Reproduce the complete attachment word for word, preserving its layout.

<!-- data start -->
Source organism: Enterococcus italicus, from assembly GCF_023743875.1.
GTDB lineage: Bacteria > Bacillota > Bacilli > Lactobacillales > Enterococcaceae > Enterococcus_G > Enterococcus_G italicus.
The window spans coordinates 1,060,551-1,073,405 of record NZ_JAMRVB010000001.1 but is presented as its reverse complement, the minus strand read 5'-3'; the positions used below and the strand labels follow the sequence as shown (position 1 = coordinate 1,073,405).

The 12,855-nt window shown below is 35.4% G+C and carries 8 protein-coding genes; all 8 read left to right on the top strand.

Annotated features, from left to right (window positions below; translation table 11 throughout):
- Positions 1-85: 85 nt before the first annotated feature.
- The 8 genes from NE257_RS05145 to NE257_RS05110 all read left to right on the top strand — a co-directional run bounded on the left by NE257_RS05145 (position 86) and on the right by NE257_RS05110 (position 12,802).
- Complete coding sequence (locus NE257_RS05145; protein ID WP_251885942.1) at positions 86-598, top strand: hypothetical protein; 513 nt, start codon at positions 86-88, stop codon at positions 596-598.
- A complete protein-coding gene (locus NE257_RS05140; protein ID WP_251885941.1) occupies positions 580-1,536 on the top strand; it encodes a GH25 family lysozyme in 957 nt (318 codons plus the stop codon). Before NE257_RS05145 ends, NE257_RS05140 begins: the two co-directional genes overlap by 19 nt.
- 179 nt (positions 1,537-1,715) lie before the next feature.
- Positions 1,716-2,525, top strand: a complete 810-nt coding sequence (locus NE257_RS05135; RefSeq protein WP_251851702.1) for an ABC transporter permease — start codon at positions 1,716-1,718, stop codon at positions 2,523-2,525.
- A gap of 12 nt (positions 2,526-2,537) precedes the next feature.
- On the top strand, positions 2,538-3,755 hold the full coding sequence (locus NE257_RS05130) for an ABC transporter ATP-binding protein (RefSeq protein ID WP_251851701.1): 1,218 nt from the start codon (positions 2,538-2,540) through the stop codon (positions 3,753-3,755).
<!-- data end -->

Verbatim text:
Source organism: Enterococcus italicus, from assembly GCF_023743875.1.
GTDB lineage: Bacteria > Bacillota > Bacilli > Lactobacillales > Enterococcaceae > Enterococcus_G > Enterococcus_G italicus.
The window spans coordinates 1,060,551-1,073,405 of record NZ_JAMRVB010000001.1 but is presented as its reverse complement, the minus strand read 5'-3'; the positions used below and the strand labels follow the sequence as shown (position 1 = coordinate 1,073,405).

The 12,855-nt window shown below is 35.4% G+C and carries 8 protein-coding genes; all 8 read left to right on the top strand.

Annotated features, from left to right (window positions below; translation table 11 throughout):
- Positions 1-85: 85 nt before the first annotated feature.
- The 8 genes from NE257_RS05145 to NE257_RS05110 all read left to right on the top strand — a co-directional run bounded on the left by NE257_RS05145 (position 86) and on the right by NE257_RS05110 (position 12,802).
- Complete coding sequence (locus NE257_RS05145; protein ID WP_251885942.1) at positions 86-598, top strand: hypothetical protein; 513 nt, start codon at positions 86-88, stop codon at positions 596-598.
- A complete protein-coding gene (locus NE257_RS05140; protein ID WP_251885941.1) occupies positions 580-1,536 on the top strand; it encodes a GH25 family lysozyme in 957 nt (318 codons plus the stop codon). Before NE257_RS05145 ends, NE257_RS05140 begins: the two co-directional genes overlap by 19 nt.
- 179 nt (positions 1,537-1,715) lie before the next feature.
- Positions 1,716-2,525, top strand: a complete 810-nt coding sequence (locus NE257_RS05135; RefSeq protein WP_251851702.1) for an ABC transporter permease — start codon at positions 1,716-1,718, stop codon at positions 2,523-2,525.
- A gap of 12 nt (positions 2,526-2,537) precedes the next feature.
- On the top strand, positions 2,538-3,755 hold the full coding sequence (locus NE257_RS05130) for an ABC transporter ATP-binding protein (RefSeq protein ID WP_251851701.1): 1,218 nt from the start codon (positions 2,538-2,540) through the stop codon (positions 3,753-3,755).